Aila Malik ( CMH Lahore Medical College, Lahore, Pakistan )
Madam, Alopecia areata is due to autoimmune destruction of hair follicles resulting in round patches of hair loss surrounded by characteristic "exclamation mark" hairs. It is the second most frequent cause of hair loss after androgenetic alopecia and affects all ages and both genders.1 This condition can significantly alter an individual\'s physical appearance and can potentially lead to great psychological distress. The patients may be treated with intralesional injectional corticosteroids. However, this treatment modality has limited efficacy and can lead to numerous side effects. It is believed that under normal physiological conditions, the hair follicle is an "immune privileged" site and as such there is inhibition of surface molecules needed to present autoantigens to natural killer cells.2 Studies show that in Alopecia areata, failure of this immune privilege results in type 1 cellular immunity mediated by cytotoxic T lymphocytes which attack hair follicles and prevent them from entering the growing phase of the hair cycle.3 These cytotoxic T lymphocytes depend on the Interleukin-15 pathway which utilizes Janus Kinase (JAK) proteins for downstream signaling. The implicated role of JAK proteins in this disease process has led to two recent clinical trials which tested the ability of JAK inhibitors to suppress this inflammatory signaling. The first study was conducted at Columbia University Medical Center and involved a total of 12 patients who were treated with ruxolitinib, a JAK inhibitor commonly used to treat myeloproliferative disorders.4 Ruxolitinib was given, 20 mg twice daily, for a duration of 3-6 months. At the end of the prescribed treatment, 75% of patients showed remarkable improvement with hair regrowth estimated to be 92% on average. In addition, scalp biopsies taken at the end of the treatment showed suppressed cytoxic T cell inflammation as compared to pretreatment biopsies. No serious side effects were noted. A second study conducted by Yale University and Stanford University tested a different JAK inhibitor called tofacitinib, a drug used in treatment of rheumatoid arthritis.5 A total of 66 patients were given tofacitinib, 5 mg twice a day, for 3 months. At the end of the regimen, 64% of patients showed improvement and 32% showed 50% or greater hair regrowth. The drug was well tolerated with only grade 1 and 2 adverse effects being observed. It was noted that after discontinuation of tofacitinib, the disease did relapse in 8.5 weeks on average. The results of these studies do offer new hope for Alopecia areata patients and promise a new evidencebased therapy for this frustrating disease process. The results of these studies offer a new hope for alopecia areata, especially for the more severe forms of alopecia areata such as alopecia totalis and alopecia universalis where other treatment modalities are largely considered to be ineffective. As with treatment by other biologics, prior investigations are necessary, and a close follow-up to exclude any chance of developing malignancy.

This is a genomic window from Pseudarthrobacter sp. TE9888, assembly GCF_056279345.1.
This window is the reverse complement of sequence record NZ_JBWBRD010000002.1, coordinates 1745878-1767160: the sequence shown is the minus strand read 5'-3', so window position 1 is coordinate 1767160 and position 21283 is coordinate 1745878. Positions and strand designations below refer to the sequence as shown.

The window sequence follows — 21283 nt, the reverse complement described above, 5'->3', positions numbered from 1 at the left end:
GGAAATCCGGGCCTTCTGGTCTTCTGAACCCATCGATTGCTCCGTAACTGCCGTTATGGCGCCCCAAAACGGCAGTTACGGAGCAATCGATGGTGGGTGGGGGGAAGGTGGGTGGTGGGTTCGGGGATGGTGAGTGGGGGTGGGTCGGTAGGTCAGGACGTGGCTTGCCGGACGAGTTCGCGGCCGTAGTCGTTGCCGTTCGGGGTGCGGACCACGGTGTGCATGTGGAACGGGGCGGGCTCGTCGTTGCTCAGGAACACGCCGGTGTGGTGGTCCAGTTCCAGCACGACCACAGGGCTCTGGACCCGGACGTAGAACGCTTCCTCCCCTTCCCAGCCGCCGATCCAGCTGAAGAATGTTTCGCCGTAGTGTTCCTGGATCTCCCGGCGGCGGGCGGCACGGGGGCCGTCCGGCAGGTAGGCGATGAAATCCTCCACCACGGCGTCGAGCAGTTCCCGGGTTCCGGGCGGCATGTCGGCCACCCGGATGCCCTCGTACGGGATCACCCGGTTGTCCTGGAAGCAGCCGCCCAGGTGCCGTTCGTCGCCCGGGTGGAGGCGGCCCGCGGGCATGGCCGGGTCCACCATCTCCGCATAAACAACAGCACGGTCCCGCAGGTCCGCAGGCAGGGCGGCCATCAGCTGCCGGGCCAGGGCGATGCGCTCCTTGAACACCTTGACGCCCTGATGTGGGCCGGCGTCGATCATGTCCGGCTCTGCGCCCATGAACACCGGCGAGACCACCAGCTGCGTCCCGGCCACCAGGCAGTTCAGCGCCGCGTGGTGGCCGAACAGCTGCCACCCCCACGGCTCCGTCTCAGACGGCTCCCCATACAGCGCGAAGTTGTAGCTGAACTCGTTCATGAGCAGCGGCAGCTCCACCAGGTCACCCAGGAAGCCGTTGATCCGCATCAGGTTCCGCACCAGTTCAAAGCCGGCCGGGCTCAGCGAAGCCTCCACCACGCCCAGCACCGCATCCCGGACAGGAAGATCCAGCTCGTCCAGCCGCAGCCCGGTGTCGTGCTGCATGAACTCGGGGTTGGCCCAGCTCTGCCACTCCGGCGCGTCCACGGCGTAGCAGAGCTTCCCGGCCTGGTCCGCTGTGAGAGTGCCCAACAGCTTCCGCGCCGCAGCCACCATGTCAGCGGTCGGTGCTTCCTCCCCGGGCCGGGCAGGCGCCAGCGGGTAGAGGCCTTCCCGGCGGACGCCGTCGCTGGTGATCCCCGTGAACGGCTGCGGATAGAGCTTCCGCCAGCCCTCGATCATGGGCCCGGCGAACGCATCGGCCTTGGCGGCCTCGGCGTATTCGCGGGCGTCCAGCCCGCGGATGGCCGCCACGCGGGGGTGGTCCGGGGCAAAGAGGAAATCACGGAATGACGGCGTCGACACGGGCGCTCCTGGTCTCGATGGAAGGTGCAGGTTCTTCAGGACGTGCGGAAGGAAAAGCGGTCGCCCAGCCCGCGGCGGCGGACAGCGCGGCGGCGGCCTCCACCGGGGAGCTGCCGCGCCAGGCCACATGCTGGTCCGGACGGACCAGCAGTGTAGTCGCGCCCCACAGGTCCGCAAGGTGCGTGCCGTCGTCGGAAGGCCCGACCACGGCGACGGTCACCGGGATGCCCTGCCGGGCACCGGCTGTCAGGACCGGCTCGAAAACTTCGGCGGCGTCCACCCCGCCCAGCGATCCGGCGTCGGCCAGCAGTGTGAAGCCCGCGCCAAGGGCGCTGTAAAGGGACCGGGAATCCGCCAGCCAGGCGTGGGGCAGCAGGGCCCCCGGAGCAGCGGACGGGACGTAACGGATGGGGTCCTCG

Disclaimer: None to declare.
Conflict of Interest: None to declare.
Funding Sources: None to declare.
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2. Pratt C, King L, Messenger A, Christiano A, Sundberg J. Alopecia areata. Nature Rev Dis Prim. 2017; 3:17011.
3. Petukhova L, Duvic M, Hordinsky M, Norris D, Price V, Shimomura Y et al. Genome-wide association study in alopecia areata implicates both innate and adaptive immunity. Nature. 2010; 466:113-7.
4. Mackay-Wiggan J, Jabbari A, Nguyen N, Cerise J, Clark C, Ulerio G, et al. Oral ruxolitinib induces hair regrowth in patients with moderate-to-severe alopecia areata. JCI Insight. 2016; 1:e89790.
5. Kennedy Crispin M, Ko J, Craiglow B, Li S, Shankar G, Urban J, et al. Safety and efficacy of the JAK inhibitor tofacitinib citrate in patients with alopecia areata. JCI Insight. 2016; 1:e89776.